Monotheism as Political Theology: Ethics, Justice, Freedom The most important compliment that monotheism has ever paid itself is that it is the religion of justice. According to the widely held conviction of the monotheistic religions, morality and law first came into the world with belief in a single god. “The key point is that ethics gains entry into religion precisely through biblical monotheism (the decalogue)—an entirely novel development, since the gods of Babylon, Assyria or Canaan had nothing to do with ethics in this sense.”13 In this form, the sentence is not entirely false; it first becomes problematic when “entry into religion” is understood to mean “entry into the world,” as Hannes Stein, the author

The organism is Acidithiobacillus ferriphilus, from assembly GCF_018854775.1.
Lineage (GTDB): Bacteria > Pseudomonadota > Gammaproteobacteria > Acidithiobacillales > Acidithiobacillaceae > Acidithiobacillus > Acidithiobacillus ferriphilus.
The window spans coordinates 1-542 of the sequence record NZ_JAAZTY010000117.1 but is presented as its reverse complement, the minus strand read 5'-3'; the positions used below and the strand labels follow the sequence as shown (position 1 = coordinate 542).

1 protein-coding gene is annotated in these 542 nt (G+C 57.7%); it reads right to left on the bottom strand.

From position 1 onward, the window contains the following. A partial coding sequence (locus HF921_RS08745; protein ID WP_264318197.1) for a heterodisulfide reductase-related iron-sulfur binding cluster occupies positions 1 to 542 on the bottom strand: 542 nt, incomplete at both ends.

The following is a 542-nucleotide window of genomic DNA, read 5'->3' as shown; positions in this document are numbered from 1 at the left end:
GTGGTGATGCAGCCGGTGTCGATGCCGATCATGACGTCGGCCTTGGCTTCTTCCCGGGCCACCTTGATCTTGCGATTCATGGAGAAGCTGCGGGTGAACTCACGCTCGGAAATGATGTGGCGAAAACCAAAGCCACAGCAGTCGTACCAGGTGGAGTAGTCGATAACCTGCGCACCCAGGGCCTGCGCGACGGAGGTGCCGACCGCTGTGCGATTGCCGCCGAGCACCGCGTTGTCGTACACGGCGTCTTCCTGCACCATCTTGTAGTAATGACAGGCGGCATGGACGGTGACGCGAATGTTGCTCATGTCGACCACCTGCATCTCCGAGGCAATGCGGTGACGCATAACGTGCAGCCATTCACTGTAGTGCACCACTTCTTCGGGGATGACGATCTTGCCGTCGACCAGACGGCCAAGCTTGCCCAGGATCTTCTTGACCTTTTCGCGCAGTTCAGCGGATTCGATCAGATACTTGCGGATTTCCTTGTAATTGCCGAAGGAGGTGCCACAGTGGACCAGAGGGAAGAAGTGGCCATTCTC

Monotheism—A Counterreligion to What? of the sentence, intended.14 First and foremost, monotheism is a great civilizational achievement. Whereas the pagan gods stipulate that their priests be undefiled, their rites correctly performed and their sacrifices plentiful, the god of the Bible is concerned solely or primarily with justice. This god is not served with fatty burnt offerings, but through righteousness and charity. The prophets never tire of emphasizing this point. It is indeed true that one searches in vain for equivalents of such things in Egypt and Mesopotamia. Admittedly, the following extraordinary sentence can be found in an Egyptian text of the Middle Kingdom: “The good deeds of the righteous are sooner accepted than the evildoer’s oxen.” But the text goes on to say: “Act for god, that he may do the same for you, through sacrifices that richly cover the altar, through inscriptions.”15 In Egypt, one acts for god by making sure that his altars are kept well supplied, and much the same could be said for the rest of the nonbiblical world. In monotheism, by contrast, acting for god means simply “to do justly, and to love mercy, and to walk humbly with thy God” (Mic. 6:6–8). That is why—an objection often raised against the concept of the Mosaic distinction—tracing monotheism back to the distinction between truth and falsehood flies in the face of reality. Truth and falsehood are not at issue here, but justice and injustice, freedom and oppression. Monotheism liberated man to moral responsibility. This objection is entirely legitimate. Incontestably, the theme of the Book of Exodus is not the distinction between true and false religion, but that between slavery and freedom. In Moses the Egyptian, I was not interested in what the theme of the Book of Exodus might be, but in how the opposition of Egypt and Israel developed therein was understood in a mnemohistorical sense, and how it went on to affect the West’s traditional image of Egypt. The objection is nonetheless important and warrants a lengthier discussion, which is why I would like to shift my line of inquiry here by treating the biblical text exegetically rather than mnemohistorically. I agree that the distinction between slavery and freedom is central to the Book of Exodus, and we can at least concur that the theme of the book is a distinction. My next step is to argue that the new religion introduced in Exodus is concerned in the first instance with themes like freedom, law, and justice, hence with political theology, and that it alone is defined as the true religion. For the first time in religious history, justice,